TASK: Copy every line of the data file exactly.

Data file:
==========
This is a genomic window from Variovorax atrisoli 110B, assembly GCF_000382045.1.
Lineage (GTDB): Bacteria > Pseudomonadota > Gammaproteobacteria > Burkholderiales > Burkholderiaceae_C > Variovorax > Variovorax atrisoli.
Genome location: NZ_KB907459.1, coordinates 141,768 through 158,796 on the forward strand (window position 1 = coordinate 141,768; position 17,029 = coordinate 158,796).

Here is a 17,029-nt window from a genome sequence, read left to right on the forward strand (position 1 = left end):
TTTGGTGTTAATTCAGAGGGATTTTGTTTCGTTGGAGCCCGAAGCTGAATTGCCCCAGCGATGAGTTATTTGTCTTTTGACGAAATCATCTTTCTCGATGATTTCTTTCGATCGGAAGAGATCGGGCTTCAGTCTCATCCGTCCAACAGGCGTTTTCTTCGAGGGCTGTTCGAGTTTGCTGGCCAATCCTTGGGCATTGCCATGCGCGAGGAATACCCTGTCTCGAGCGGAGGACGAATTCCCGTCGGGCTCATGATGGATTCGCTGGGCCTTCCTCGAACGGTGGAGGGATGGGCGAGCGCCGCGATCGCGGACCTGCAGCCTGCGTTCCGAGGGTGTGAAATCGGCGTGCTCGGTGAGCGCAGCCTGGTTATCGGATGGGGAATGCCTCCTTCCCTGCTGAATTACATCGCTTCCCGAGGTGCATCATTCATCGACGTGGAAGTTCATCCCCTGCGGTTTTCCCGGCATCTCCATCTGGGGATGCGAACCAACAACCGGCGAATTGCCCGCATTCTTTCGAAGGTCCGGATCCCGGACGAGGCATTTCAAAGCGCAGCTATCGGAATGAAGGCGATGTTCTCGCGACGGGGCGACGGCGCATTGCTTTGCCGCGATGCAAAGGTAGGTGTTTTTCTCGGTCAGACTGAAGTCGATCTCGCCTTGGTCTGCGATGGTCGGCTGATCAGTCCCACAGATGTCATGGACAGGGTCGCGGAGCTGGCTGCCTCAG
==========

This is a genomic window from Variovorax atrisoli 110B, assembly GCF_000382045.1.
Lineage (GTDB): Bacteria > Pseudomonadota > Gammaproteobacteria > Burkholderiales > Burkholderiaceae_C > Variovorax > Variovorax atrisoli.
Genome location: NZ_KB907459.1, coordinates 141,768 through 158,796 on the forward strand (window position 1 = coordinate 141,768; position 17,029 = coordinate 158,796).

Here is a 17,029-nt window from a genome sequence, read left to right on the forward strand (position 1 = left end):
TTTGGTGTTAATTCAGAGGGATTTTGTTTCGTTGGAGCCCGAAGCTGAATTGCCCCAGCGATGAGTTATTTGTCTTTTGACGAAATCATCTTTCTCGATGATTTCTTTCGATCGGAAGAGATCGGGCTTCAGTCTCATCCGTCCAACAGGCGTTTTCTTCGAGGGCTGTTCGAGTTTGCTGGCCAATCCTTGGGCATTGCCATGCGCGAGGAATACCCTGTCTCGAGCGGAGGACGAATTCCCGTCGGGCTCATGATGGATTCGCTGGGCCTTCCTCGAACGGTGGAGGGATGGGCGAGCGCCGCGATCGCGGACCTGCAGCCTGCGTTCCGAGGGTGTGAAATCGGCGTGCTCGGTGAGCGCAGCCTGGTTATCGGATGGGGAATGCCTCCTTCCCTGCTGAATTACATCGCTTCCCGAGGTGCATCATTCATCGACGTGGAAGTTCATCCCCTGCGGTTTTCCCGGCATCTCCATCTGGGGATGCGAACCAACAACCGGCGAATTGCCCGCATTCTTTCGAAGGTCCGGATCCCGGACGAGGCATTTCAAAGCGCAGCTATCGGAATGAAGGCGATGTTCTCGCGACGGGGCGACGGCGCATTGCTTTGCCGCGATGCAAAGGTAGGTGTTTTTCTCGGTCAGACTGAAGTCGATCTCGCCTTGGTCTGCGATGGTCGGCTGATCAGTCCCACAGATGTCATGGACAGGGTCGCGGAGCTGGCTGCCTCAG